As for the Dems in Congress, so many disappointments. But there is the possibility that a number of them could be empowered, given their spinach, so to speak. But the ones who have been powerful and vital all along, like Feingold–how to explain the fact that he’s trailing so badly? (Thankfully, the trend seems to be changing with some funding efforts and other attention. May he please be triumphant. We need him.)

    Anyway, it’s frustrating. But not without hope.

  25. kjc
    Posted October 5, 2010 at 8:15 am | Permalink

    Oliva, a lot of people who are “angry” and “impatient” are people without health care. The idea that they should sit around thanking their lucky stars for Obama is ludicrous to me. Instead of hope and change he should have campaigned on bipartisanship compromise perhaps? He’s a victim of his own rhetoric when it comes to expectations. In any case, perhaps you should be less impatient with those who express their disappointment (and fight) differently. You couldn’t have elected Obama without them.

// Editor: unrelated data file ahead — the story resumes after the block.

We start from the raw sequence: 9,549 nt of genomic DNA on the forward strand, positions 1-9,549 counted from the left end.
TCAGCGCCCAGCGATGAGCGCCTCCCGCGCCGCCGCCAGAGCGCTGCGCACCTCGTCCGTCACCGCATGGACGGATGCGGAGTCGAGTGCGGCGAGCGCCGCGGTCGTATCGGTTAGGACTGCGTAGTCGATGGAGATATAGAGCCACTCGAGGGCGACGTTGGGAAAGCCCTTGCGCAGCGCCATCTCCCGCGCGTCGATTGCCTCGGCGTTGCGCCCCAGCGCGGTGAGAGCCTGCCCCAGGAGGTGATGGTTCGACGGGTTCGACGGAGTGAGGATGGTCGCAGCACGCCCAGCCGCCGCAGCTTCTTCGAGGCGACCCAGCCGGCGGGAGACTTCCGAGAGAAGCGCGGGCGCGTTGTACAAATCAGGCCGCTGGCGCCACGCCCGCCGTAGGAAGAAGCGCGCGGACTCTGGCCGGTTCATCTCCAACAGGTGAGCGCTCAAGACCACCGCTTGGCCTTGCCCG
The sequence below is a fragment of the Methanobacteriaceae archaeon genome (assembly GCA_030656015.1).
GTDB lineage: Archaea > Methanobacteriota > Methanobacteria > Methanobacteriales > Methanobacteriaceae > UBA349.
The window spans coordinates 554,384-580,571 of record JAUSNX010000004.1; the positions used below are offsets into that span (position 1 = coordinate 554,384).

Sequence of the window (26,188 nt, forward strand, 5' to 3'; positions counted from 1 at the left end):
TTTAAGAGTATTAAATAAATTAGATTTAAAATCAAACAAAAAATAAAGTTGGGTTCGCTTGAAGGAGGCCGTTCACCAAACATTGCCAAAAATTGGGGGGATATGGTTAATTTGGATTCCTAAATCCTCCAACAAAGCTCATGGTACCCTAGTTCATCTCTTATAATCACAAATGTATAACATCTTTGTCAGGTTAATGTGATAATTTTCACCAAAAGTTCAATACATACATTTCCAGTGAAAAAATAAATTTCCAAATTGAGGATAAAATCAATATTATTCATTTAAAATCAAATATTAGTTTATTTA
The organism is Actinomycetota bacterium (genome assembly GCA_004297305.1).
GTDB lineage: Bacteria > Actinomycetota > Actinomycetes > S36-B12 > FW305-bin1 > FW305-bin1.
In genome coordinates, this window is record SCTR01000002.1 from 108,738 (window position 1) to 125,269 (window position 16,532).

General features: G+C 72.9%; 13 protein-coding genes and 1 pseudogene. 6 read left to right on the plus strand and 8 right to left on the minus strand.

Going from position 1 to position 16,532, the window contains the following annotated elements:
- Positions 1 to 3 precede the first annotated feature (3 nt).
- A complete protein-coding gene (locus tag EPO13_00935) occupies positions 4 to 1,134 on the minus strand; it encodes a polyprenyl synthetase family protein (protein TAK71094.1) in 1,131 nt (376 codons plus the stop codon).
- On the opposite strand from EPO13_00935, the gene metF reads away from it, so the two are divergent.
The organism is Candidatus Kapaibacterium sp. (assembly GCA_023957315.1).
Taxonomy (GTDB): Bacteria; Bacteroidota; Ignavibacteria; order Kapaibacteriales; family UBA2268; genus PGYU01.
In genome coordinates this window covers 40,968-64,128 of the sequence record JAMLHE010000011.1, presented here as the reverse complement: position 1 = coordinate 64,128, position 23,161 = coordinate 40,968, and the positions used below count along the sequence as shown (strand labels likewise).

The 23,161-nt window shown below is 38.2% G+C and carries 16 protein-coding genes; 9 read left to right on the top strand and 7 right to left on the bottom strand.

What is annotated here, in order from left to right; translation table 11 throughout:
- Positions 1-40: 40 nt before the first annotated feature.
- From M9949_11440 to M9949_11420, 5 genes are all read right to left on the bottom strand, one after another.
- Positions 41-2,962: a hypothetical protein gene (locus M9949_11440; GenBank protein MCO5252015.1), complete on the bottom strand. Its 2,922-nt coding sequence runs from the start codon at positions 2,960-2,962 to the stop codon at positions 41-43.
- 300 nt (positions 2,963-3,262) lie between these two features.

26. Kim
    Posted October 5, 2010 at 8:20 am | Permalink

    Speaking of Feingold, can we all agree that he needs and deserves our support?

    If so, you can contribute here.

    http://russfeingold.org/

  27. Oliva
    Posted October 5, 2010 at 8:36 am | Permalink

    “Thanking their lucky stars”–who said that? And many Americans had various lofty expectations, which, sure, a word like “hope” can conjure or give various shape to–so it’s probably still on all of us, plus the corporations that are people too. Just is not completely simple. (I elected Obama? Oh gosh, there’s some pressure–and some power I sure didn’t know I had!)

    (I think I said I was frustrated, not impatient.)

    Steve Benen had a nice little post re. “poetry vs. prose,” re. campaign rhetoric, among other things. Here’s a bit:

    . . . The concern among many throughout the campaign process was that Obama was overly reliant on charisma, style, charm, and emotion. What would happen when the crowds went home and the guy had to actually run the joint? Well, now we know — what would happen is Affordable Care Act, the Recovery Act, Wall Street reform, student loan reform, Lily Ledbetter Fair Pay Act, new regulation of the credit card industry, new regulation of the tobacco industry, a national service bill, expanded stem-cell research, a nuclear arms deal with Russia, a new global nonproliferation initiative, the Hate Crimes Prevention Act, the most sweeping land-protection act in 15 years, etc. . . . http://www.washingtonmonthly.com/archives/individual/2010_10/025954.php